Teachers, students adapt to virtual learning

Freedom students tackle online school


Illustration by Megan Evans

Google Meet is the primary mode of virtual instruction at the high school, and both teachers and students approach the new learning environment in many different ways.

On Aug. 27, Freedom students had their first day of school for the 2020-2021 school year, but this year was different. Instead of hopping on a bus, getting in their car or walking to school that day, students simply clicked on a link for their first Google Meet class. Depending on students’ classes, preferences when learning and home environments online school could be completely different for everyone. Posts on social media and interviews by different students contradict each other. This reflects how every student at Freedom has their own opinions and feelings about virtual learning. 

Because opinions differ, two petitions have been made on Change.org. One petition asks students who want to go back to school to sign, while the other is made for students who would like to stay online. Both petitions were created by students who work better in different environments. Even after asking students if they have been more or less stressed this school year online compared to years prior, there were many different responses. 

“More stressed. I have no motivation sitting in my house, there’s too many distractions,” senior Jessica Scheel said.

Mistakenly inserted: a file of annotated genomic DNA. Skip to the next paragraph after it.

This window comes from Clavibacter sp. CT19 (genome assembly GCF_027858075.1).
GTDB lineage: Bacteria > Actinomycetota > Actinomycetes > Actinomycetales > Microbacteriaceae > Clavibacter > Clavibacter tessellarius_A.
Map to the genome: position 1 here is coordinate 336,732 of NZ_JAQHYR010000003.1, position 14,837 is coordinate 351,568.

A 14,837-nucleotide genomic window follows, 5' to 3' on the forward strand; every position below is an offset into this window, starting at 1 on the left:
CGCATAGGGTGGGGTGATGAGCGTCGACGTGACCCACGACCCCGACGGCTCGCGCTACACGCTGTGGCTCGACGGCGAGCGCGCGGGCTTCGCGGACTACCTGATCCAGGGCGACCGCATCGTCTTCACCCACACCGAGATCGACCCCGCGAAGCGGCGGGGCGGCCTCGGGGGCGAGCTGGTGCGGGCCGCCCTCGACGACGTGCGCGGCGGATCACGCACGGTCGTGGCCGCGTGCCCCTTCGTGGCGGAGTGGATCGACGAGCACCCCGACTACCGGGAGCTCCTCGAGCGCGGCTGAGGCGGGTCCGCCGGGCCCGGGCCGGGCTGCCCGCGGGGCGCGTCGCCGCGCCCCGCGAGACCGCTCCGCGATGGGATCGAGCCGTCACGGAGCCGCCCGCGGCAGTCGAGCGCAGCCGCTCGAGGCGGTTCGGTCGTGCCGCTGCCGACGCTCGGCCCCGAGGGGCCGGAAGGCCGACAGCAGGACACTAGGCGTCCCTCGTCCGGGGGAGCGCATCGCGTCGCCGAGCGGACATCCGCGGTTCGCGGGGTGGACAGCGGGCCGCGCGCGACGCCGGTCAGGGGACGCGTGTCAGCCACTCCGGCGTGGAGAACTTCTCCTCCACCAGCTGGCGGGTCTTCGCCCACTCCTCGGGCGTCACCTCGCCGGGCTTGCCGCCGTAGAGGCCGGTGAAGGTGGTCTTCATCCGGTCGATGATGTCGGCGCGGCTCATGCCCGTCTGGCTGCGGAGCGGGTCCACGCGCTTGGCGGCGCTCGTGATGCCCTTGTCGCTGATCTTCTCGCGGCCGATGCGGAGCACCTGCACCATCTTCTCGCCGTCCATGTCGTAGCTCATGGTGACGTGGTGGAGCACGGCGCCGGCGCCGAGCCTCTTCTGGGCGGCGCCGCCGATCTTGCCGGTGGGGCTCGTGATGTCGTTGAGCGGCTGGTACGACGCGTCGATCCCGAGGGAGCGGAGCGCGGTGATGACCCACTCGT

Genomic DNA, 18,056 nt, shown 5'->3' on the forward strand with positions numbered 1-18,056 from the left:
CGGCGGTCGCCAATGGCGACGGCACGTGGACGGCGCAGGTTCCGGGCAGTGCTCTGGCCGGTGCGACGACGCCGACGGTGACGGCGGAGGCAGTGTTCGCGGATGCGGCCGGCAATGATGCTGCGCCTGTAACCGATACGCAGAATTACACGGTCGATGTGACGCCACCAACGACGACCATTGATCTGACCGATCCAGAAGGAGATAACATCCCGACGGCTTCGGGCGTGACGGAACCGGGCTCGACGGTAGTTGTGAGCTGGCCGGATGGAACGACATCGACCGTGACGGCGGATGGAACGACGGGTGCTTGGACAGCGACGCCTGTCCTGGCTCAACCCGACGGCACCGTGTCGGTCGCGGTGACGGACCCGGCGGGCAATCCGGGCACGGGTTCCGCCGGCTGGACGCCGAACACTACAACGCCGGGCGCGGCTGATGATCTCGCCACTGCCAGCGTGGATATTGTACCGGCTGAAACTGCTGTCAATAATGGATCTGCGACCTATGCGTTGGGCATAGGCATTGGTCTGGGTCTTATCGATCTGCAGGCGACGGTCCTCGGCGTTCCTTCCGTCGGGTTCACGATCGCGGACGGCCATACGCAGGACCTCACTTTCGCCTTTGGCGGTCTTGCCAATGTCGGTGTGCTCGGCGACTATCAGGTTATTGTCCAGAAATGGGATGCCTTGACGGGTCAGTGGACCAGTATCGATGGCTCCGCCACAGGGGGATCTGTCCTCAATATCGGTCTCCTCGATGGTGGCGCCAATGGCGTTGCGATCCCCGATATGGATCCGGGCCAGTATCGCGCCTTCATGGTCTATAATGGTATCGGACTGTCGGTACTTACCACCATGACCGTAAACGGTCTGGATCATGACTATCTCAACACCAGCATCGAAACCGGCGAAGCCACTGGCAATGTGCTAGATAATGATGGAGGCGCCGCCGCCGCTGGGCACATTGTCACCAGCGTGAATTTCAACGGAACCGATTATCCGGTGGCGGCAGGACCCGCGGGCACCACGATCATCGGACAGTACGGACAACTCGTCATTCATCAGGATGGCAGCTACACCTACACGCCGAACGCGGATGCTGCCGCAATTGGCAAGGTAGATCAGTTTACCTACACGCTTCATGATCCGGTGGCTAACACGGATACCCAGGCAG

“I have felt less stressed this school year, because I feel that a lot of pressure has been taken off ever since virtual school has started,” sophomore Sophia Stone said.

But no matter how students feel about online school, they could all agree that this year is better than online school at the end of last year. 

“The organization and Google Meets. Teachers being there to explain things to me is a way I learn better and I think my classmates learn better,” sophomore Troy Pawlowski said.

“It is more structured,” Scheel said. 

Students have had to adapt in order to make virtual learning a better experience.

“You will want to set up a dedicated learning environment to partake in your online course and study,” Illinois Online stated. 

This means students should find a quiet, separate space in order to increase their chance of being successful with online learning. 

“I gave myself a workspace. You know, a desk and a chair. Not in my bedroom,” Pawlowski said. 

Finding a good place to work is not the only thing students have done to adapt to learning from home. Learning to use organization methods can help students keep track of work and not miss deadlines.

“I write the assignment that is due in my notes and look there to keep track,” junior Norina Baker said. 

Although joining a Google Meet each morning makes school more difficult for some and less difficult for others, students are safer from the coronavirus while staying home. As teachers and students acquire new online skills, they can make virtual schooling a more positive and educational experience.